It is important to configure the UFW firewall to allow the traffic coming from the NFS Client. 

1. Firstly, you will have to enable access to NFS Server. To achieve this, run the command given below:

sudo ufw allow from client_ip to any port nfs

2. Check the status using the status command to verify.

sudo ufw status  

The output shows that the traffic on port 2049 is allowed.

Status: active
To Action From
-- ------ ----
OpenSSH ALLOW Anywhere                 
2049 ALLOW  
OpenSSH (v6) ALLOW Anywhere (v6)   
Install NFS Server on Ubuntu 2049 Port

Setting Up and Configuring NFS Client

Now that the NFS server is ready, it is time to set and configure the client. The client can be a virtual machine, a remote system, or the same server. 

This step includes the installation of the required client package and the preparation of the storage system for the mount. 

1. Install the NFS Clients

The first step is to install the NFS package on the client machine. You will install nfs-common on the client machine. This package allows the client to mount the host directory on NFS Server, but the client cannot host it. 

sudo apt update
sudo apt install nfs-common

2. Mount File Systems

After the installation of the NFS Client, it is time to configure it and mount the file system. 

1. To mount the remote file system, create two directories at any location on NFS Client by executing the following commands:

sudo mkdir var/nfs/general -p 
sudo mkdir var/nfs/home -p 
Install NFS Server - Crete Directory

2. It is time to mount the shared directories using the host’s IP address. For this step, execute the following commands:

sudo mount host_ip:/var/nfs/general /nfs/general
sudo mount host_ip:/home /nfs/home

3. To check if they have been mounted successfully, run df -h command. 

4. This will show the mounted directories at the bottom of the list. To check the actual memory utilization of each directory, execute the command given below:

du -sh /nfs/home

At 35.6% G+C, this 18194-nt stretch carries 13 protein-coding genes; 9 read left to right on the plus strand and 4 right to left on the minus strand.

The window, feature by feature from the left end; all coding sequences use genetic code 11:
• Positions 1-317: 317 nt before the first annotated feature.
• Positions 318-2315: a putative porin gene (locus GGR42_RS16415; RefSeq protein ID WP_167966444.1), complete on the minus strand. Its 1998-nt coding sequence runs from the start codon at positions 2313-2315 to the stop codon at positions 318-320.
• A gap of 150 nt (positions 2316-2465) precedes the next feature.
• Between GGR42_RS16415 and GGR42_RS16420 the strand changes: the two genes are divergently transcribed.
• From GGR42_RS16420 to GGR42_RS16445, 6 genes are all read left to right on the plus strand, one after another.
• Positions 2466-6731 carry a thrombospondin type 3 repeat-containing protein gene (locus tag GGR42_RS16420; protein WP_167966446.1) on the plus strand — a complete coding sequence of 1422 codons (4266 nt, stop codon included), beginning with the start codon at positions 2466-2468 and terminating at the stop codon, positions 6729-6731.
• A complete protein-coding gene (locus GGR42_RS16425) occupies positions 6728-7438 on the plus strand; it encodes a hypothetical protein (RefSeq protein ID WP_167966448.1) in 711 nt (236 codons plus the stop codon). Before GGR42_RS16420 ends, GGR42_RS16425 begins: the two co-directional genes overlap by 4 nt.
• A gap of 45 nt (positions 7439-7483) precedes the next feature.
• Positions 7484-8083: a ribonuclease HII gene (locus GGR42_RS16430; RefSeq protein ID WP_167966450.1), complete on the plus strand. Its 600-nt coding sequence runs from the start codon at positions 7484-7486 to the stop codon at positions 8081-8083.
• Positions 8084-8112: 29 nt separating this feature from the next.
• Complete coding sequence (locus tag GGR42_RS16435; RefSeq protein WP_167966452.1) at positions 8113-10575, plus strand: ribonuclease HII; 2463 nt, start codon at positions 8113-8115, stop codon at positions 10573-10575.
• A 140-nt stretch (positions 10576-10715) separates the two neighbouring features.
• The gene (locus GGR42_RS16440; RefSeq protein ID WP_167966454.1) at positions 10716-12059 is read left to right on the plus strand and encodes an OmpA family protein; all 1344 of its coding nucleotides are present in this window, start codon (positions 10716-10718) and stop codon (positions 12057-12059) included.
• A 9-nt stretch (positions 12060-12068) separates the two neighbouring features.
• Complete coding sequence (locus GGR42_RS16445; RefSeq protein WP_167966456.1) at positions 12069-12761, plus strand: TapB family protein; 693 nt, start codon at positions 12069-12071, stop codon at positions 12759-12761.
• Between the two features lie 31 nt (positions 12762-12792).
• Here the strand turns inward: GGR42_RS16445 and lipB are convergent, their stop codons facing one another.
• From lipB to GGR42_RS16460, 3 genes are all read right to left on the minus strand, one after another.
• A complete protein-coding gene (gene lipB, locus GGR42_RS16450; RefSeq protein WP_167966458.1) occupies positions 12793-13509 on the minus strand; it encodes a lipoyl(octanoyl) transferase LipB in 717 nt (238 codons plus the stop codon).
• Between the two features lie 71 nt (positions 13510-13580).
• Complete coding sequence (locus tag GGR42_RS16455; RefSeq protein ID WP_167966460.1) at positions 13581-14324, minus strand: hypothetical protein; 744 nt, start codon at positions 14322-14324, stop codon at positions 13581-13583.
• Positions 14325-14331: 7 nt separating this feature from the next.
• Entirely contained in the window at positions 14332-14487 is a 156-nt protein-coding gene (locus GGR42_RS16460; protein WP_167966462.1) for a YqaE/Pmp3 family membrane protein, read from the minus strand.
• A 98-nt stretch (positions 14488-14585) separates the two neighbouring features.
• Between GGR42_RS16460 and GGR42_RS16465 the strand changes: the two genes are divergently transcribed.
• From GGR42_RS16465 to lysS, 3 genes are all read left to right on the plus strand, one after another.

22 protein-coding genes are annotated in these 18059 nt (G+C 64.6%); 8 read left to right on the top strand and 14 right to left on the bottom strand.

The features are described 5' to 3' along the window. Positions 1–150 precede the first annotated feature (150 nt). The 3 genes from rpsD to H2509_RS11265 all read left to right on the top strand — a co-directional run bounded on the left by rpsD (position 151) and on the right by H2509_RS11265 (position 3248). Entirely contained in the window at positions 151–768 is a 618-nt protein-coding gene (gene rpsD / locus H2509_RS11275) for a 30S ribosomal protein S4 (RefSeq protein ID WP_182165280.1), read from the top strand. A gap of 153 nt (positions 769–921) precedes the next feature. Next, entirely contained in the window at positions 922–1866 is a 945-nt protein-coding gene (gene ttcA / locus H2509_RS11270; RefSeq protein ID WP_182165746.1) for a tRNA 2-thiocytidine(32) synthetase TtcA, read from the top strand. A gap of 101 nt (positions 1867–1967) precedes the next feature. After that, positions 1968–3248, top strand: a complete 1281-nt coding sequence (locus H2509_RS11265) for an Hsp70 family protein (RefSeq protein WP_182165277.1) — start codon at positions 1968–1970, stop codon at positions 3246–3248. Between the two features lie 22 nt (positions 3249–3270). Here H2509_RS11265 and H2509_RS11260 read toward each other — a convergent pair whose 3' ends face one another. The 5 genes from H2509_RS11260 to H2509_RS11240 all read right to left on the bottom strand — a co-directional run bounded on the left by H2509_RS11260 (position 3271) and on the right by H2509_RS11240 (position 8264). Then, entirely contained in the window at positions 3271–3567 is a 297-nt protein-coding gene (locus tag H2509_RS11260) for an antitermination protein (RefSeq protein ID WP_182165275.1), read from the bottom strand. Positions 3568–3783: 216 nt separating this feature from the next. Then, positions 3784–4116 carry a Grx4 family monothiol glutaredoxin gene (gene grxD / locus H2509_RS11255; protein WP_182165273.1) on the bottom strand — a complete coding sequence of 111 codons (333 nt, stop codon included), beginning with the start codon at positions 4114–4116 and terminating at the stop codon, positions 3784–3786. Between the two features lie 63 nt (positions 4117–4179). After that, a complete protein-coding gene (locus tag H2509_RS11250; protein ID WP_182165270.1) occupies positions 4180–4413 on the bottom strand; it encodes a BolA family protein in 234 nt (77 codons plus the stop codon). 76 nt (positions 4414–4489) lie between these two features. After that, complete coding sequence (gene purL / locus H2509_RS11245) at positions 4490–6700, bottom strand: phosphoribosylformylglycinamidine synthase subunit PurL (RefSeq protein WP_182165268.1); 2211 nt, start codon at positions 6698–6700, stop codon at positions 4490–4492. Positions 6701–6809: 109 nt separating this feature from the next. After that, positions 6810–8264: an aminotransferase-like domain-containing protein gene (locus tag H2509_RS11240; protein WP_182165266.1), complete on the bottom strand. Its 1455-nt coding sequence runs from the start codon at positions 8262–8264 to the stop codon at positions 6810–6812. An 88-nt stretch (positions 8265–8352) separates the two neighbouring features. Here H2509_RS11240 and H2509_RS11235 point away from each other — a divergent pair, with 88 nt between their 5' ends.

Install NFS Server - Check Memory

You will get this output:

36K /nfs/home

3. Test NFS Access

To test if the sharing works, you will have to create sample files.

1. To create a test file on /var/nfs/general folder, use the touch command.

sudo touch /nfs/general/sample.txt

2. To check its permissions, type ls -l with the complete file path as given below:

ls -l /nfs/general/general.sample

You will get the output similar to this:

-rw-r--r-- 1 nobody nogroup 0 Aug 25 13:31 /nfs/general/general.sample

Since you created this file as the client machine’s root user, the ownership appears as a nobody group

To compare it with the home directory share, create a file on /nfs/home using the same command, and check its permission.

Hence, you will see that this method overrides the default behavior. Hence, creating the directory using this method allows the root users on NFS Client to as a root. At the same time, you are not giving root access to those clients on the host. 

4. Unmount NFS File System

Lastly, the final step is to unmount the NFS file system. You can easily unmount it by moving out the shared directory’s structure as shown below:

sudo umount /nfs/home
sudo umount /nfs/general
Install NFS Server - Unmount File System

Finally, this will only leave the local storage accessible.

The tutorial has discussed how to configure and install NFS Server on Ubuntu 20.04. You have also learned how to access remote files and directories using NFS Client. In case you use NFS in production, make sure to enable Kerberos authentication.

Since SSH is relatively easier to set up and configure, an alternative to NFS is to use an SSH connection to share directories remotely with client machines.

So, that’s a wrap for today! Let us know if you have any comments down below. 

If this guide helped you, please share it.